Twitter CEO Parag Agrawal wants to take paternity leave after three months on the job

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Parag Agrawal, 37, is just getting started in one of the technology industry’s highest-profile jobs, after taking over as Twitter CEO less than three months ago amid pressure from investors to grow rapidly.

He is also, as it happens, about to take paternity leave.

Balancing his commitments to work and family, Agrawal is preparing to take “a few weeks” of parental leave, Twitter confirmed to The Washington Post. That’s less than the 20 weeks the company affords its employees — regardless of gender — yet still noteworthy for a CEO of a major tech firm at a time when norms on paid leave are contested both nationally and in Silicon Valley.

Agrawal, who is the executive sponsor of Twitter’s internal parents group, announced his plan to take parental leave at an all-hands meeting last week. He has not named an interim CEO and plans to stay in touch with his executive team.

“At Twitter, we encourage and fully support employees taking parental leave in whatever way works best for each person,” Laura Yagerman, Twitter’s head of corporate communications, said in a statement. “It’s a personal decision, and we created a parental leave program (supporting up to 20 weeks of flexible leave) that is customizable for that reason.”

Some Silicon Valley tech firms, including Twitter, have been leaders among US corporations in extending paid leave to new parents regardless of gender. Mark Zuckerberg, CEO of Facebook parent company Meta, made headlines in 2015 by taking two months of paid paternity leave when that was a rarity for male executives at major firms. A growing body of research shows that paternity leave has physical and mental health benefits for the whole family.

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Yet paternity leave is still controversial in some circles. In October, US Secretary of Transportation Pete Buttigieg was criticized by Fox News host Tucker Carlson and others on the right for taking paternity leave. Palantir co-founder and venture capitalist Joe Lonsdale derided Spotify’s policy of offering six months of parental leave, saying that “any man in an important position who takes 6 months of leave for a newborn is a loser.”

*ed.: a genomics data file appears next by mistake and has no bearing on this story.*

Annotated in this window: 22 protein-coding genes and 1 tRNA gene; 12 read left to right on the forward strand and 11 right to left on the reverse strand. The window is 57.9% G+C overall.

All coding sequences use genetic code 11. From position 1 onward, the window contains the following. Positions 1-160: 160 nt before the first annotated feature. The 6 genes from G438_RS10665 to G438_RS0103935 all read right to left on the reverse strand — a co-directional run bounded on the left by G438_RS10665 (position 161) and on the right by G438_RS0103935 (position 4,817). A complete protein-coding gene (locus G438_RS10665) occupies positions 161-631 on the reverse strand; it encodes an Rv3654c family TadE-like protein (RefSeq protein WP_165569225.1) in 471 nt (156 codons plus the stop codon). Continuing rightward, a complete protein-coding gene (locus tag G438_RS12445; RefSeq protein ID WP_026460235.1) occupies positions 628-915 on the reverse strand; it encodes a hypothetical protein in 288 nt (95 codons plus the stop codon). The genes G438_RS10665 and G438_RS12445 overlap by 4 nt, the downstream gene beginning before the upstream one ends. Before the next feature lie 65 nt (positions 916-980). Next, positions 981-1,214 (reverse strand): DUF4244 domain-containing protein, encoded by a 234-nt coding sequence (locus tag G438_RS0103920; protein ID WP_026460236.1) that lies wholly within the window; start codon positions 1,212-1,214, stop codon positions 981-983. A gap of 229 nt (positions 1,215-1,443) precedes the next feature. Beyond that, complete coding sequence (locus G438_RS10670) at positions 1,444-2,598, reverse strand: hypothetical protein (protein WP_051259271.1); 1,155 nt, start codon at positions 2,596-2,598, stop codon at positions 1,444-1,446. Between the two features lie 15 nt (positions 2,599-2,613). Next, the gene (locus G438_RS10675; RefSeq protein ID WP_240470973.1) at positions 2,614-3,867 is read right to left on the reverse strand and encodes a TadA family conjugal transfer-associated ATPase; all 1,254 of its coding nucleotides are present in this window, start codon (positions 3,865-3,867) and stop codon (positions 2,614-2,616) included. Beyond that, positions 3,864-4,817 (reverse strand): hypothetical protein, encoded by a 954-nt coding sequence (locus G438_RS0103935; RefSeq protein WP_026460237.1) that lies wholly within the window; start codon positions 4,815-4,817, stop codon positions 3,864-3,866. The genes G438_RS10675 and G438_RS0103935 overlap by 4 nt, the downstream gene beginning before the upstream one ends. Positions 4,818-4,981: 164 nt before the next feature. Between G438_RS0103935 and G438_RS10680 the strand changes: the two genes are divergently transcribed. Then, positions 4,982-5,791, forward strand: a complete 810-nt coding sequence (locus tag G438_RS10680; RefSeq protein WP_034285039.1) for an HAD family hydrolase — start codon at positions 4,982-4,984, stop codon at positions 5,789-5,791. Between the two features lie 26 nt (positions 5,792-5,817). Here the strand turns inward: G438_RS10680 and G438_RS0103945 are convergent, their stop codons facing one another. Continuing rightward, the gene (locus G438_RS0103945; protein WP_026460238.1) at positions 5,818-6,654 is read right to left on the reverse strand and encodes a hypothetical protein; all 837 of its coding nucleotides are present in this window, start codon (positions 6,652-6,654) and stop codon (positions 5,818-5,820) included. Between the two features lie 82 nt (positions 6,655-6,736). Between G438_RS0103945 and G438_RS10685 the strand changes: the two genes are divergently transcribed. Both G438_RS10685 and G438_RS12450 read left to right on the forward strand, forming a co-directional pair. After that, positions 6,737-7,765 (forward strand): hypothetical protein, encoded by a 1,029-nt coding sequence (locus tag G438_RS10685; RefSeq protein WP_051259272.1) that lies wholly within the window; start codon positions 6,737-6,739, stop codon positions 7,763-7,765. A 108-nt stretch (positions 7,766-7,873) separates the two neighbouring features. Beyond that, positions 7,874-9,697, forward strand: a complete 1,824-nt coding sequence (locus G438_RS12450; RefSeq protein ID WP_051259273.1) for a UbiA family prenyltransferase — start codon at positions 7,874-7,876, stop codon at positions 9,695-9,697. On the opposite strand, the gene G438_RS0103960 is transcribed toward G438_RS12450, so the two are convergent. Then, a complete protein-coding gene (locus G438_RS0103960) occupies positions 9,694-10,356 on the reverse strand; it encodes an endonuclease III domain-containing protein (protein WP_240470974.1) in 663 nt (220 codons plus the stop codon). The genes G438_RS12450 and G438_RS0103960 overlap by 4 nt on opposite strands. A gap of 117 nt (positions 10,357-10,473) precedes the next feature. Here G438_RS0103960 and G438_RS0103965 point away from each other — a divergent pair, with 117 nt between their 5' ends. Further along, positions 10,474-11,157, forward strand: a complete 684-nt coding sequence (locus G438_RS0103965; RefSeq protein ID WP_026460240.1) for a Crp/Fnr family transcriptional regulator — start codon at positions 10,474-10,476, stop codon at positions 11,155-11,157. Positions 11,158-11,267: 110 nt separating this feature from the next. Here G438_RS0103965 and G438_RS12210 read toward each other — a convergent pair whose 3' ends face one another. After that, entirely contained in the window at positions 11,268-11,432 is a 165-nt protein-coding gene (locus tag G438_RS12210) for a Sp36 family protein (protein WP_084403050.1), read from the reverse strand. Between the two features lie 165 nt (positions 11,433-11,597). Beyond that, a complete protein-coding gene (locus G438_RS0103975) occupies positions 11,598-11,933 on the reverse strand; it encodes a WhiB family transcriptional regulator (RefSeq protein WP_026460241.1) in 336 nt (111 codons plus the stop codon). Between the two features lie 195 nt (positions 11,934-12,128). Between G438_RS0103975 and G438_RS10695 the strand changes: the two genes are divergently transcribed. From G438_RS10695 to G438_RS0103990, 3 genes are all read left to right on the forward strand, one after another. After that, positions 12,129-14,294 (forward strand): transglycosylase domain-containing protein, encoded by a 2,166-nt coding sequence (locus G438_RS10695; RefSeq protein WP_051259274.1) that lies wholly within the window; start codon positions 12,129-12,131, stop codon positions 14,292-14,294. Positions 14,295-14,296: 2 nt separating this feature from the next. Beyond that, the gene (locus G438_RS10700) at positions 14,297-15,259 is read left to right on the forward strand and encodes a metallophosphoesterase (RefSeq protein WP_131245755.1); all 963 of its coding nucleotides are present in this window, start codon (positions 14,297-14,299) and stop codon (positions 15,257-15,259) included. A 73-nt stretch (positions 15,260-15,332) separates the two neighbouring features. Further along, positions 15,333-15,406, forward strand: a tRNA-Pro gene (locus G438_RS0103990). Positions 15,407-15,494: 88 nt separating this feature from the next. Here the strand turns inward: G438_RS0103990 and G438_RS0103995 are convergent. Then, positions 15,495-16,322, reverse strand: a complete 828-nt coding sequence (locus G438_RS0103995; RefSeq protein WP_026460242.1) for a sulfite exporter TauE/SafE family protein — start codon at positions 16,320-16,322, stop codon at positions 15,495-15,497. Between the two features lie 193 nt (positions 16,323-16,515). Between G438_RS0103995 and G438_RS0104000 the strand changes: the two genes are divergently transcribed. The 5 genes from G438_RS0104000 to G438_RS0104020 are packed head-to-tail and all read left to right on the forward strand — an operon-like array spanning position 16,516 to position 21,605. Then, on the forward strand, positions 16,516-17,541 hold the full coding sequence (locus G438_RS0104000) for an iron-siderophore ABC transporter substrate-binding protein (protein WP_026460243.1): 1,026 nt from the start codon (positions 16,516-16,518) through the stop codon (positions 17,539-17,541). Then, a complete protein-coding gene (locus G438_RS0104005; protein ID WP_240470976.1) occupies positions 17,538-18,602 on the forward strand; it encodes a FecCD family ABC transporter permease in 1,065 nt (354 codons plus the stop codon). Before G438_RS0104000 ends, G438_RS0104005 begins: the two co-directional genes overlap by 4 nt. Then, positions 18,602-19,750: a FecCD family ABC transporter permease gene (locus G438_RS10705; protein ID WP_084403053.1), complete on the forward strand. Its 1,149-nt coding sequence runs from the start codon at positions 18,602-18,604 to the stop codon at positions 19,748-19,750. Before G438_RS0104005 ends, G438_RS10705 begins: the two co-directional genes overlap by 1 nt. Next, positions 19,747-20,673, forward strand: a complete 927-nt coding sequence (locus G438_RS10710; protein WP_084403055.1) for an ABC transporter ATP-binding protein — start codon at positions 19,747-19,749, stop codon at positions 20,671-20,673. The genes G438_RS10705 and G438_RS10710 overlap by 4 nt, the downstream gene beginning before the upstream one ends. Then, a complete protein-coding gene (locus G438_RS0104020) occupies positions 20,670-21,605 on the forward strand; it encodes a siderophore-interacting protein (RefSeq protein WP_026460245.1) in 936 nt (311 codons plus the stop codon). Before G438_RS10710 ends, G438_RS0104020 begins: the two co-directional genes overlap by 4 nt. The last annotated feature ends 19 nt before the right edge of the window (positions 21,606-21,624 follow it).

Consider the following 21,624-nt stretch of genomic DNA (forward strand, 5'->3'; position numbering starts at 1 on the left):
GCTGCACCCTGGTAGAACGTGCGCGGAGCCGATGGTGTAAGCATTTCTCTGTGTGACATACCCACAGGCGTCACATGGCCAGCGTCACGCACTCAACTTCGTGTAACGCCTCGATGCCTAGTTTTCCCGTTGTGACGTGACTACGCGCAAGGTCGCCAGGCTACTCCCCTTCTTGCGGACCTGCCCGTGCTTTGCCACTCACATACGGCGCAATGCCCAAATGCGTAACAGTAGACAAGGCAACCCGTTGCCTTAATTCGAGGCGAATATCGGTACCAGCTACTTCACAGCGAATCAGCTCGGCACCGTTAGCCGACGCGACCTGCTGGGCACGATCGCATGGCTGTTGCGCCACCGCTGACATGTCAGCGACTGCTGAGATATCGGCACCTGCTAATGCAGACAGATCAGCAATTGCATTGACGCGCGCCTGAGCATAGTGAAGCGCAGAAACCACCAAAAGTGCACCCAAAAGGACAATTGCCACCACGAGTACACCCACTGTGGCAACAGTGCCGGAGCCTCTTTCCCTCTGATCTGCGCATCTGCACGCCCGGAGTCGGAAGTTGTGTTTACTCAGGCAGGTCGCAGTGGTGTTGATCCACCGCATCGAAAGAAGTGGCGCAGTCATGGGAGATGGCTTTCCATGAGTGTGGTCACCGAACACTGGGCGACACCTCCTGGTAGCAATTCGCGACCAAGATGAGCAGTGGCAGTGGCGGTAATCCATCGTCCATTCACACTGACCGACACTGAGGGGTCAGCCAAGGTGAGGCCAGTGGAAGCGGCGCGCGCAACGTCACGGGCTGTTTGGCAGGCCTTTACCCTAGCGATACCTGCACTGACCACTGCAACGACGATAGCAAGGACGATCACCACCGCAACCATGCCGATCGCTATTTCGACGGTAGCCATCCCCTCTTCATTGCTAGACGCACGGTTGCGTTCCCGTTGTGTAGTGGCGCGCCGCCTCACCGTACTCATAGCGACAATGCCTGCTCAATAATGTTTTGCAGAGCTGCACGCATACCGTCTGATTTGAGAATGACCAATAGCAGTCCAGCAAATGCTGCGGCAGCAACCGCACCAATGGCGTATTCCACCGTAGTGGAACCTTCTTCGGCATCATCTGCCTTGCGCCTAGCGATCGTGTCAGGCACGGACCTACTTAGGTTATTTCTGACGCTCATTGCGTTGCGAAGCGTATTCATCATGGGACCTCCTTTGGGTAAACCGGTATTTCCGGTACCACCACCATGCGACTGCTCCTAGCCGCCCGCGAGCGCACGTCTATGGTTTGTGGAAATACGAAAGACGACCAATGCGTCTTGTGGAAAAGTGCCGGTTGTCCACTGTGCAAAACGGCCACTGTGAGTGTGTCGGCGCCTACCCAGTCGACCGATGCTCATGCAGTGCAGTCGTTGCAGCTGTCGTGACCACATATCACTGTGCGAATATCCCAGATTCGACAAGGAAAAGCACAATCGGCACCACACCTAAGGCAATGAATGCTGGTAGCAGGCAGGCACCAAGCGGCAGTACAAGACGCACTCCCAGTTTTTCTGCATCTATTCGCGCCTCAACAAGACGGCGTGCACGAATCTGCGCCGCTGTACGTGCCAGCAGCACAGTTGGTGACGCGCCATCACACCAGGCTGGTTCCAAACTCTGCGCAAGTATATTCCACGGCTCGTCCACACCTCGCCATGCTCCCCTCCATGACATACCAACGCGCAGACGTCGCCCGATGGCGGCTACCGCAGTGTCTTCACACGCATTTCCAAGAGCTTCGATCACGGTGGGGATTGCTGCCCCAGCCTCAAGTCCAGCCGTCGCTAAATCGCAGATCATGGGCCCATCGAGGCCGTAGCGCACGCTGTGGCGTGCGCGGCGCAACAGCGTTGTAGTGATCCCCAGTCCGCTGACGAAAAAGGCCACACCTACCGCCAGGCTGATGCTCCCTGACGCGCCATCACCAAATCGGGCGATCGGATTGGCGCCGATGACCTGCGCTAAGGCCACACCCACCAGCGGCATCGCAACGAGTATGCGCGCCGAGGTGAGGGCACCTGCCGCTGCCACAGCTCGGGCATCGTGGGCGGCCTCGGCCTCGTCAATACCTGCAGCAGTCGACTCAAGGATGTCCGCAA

Such backlash can contribute to the stigma attached to taking leave, especially for men, said Joelle Emerson, co-founder and CEO of Paradigm, a company that consults on diversity, equity and inclusion.

“I’m surprised often to find that companies that are very progressive in a lot of other ways still have really outdated policies with regard to supporting all parents in taking leave,” Emerson said. In that context, a highly visible leader like Agrawal taking parental leave can send a healthy message.

“I think men and leaders in particular modeling this behavior sets a tone that can empower people of all genders taking leave, as long as their jobs support that,” Emerson said. She added that she thought a CEO such as Agrawal taking less than the full amount of leave allowed to Twitter employees could be “completely reasonable” because “they have different responsibilities, and often different levels of support to navigate the transition to parenthood.”

Twitter declined to say whether Agrawal took parental leave when he had his first child, but a 2019 tweet from his wife, Vineeta Agarwala, implies that he did. Agarwala, a general partner at the venture capital firm Andreessen Horowitz, tweeted a study that found mothers’ health benefited when their partners stayed home after a child’s birth, adding that she couldn’t imagine what her own postpartum life would have been like without Agrawal at home.

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Norms on parental leave are in flux in a country that has long lagged behind other developed nations in paid time off for parents, leaving companies to set their own policies. President Biden’s “Build Back Better” plan, which proposed 12 weeks of paid family and medical leave for all workers, has stalled in Congress. As of March, 23 percent of US civilian workers had access to paid family leave, according to the Bureau of Labor Statistics.